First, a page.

Short Sales, Selling Against the Box and Short Sale Restrictions:

Whether or not you are an investor, you have probably heard of the concept of short selling. The purpose of this post is to provide the reader with general educational information about this type of trading. Please keep in mind that any information contained herein is for educational purposes only and should not be considered as legal or investment advice. You should consult an experienced professional, if you have any questions concerning anything that you read on this page.

A short sale is the sale of a stock that an investor does not own or a sale which is consummated by the delivery of a stock borrowed by, or for the account of, the investor. Short sales are normally settled by the delivery of a security borrowed by or on behalf of the investor. The investor later closes out the position by returning the borrowed security to the stock lender, typically by purchasing securities on the open market.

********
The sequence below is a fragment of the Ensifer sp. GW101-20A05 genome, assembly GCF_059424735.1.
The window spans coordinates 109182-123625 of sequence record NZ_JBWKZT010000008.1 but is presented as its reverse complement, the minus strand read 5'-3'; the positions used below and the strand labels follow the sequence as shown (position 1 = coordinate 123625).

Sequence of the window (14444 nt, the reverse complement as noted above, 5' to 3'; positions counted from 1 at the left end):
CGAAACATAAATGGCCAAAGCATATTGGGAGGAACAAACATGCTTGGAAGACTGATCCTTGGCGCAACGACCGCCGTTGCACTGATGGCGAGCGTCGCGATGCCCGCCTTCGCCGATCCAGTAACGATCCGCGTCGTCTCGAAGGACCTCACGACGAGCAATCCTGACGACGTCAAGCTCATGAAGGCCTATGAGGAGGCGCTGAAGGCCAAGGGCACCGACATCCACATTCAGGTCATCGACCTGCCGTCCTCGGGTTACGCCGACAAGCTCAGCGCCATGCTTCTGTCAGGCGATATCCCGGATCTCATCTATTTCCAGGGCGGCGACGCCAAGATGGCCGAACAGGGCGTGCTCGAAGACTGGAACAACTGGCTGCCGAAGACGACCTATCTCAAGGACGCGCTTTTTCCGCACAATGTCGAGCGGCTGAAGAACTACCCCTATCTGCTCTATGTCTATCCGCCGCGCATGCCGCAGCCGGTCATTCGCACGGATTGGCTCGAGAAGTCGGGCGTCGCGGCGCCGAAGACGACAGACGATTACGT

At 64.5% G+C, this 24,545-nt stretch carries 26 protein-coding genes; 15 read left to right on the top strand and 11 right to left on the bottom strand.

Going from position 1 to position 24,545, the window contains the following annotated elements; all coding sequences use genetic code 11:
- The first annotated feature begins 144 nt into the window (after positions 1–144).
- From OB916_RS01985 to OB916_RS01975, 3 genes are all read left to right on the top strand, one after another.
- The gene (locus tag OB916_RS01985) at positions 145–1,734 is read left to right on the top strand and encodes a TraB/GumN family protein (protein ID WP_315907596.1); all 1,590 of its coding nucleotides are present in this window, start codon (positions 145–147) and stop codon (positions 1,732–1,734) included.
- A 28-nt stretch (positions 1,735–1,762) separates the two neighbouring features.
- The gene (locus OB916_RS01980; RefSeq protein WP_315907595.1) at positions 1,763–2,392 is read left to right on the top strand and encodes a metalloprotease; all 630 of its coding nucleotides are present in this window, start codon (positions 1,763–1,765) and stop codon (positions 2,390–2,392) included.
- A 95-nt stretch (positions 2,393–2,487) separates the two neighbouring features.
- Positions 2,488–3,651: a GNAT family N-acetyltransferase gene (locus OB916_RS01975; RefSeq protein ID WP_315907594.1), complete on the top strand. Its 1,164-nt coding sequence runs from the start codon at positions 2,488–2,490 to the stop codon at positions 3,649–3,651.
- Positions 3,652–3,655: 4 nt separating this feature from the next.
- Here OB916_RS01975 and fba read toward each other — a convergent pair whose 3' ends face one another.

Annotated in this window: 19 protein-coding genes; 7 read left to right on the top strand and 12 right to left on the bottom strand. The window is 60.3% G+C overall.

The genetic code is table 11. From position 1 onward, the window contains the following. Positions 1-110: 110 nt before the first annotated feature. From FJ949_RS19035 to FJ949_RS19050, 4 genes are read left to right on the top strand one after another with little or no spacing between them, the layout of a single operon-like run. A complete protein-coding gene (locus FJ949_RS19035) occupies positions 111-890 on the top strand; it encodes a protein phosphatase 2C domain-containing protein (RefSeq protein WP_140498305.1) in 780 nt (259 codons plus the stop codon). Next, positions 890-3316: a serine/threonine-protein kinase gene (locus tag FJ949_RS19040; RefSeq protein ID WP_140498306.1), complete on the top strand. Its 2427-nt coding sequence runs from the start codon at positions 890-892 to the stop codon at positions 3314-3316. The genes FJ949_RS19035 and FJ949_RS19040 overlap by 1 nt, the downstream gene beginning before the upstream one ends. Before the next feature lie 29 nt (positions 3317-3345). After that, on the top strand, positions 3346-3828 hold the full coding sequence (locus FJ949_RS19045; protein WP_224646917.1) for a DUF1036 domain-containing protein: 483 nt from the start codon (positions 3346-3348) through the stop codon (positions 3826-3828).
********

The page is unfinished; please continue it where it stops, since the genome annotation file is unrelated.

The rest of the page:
Please keep in mind that the Securities and Exchange Commission and the Financial Industry Regulatory Authority rules place various restrictions on when you can sell short. Please make sure that you fully understand these rules before engaging in any form of short selling.

For example, in February 2010 the SEC adopted a new short sale price test restriction, which is commonly referred to as the “alternative uptick rule.” The alternative uptick rule is designed to restrict short selling from further driving down the price of a stock that has dropped more than 10 percent in one day compared to the closing price on the previous day.

Selling Short Against the Box:

A short sale against the box of a stock is where the seller actually owns the stock, but does not want to close out the position.

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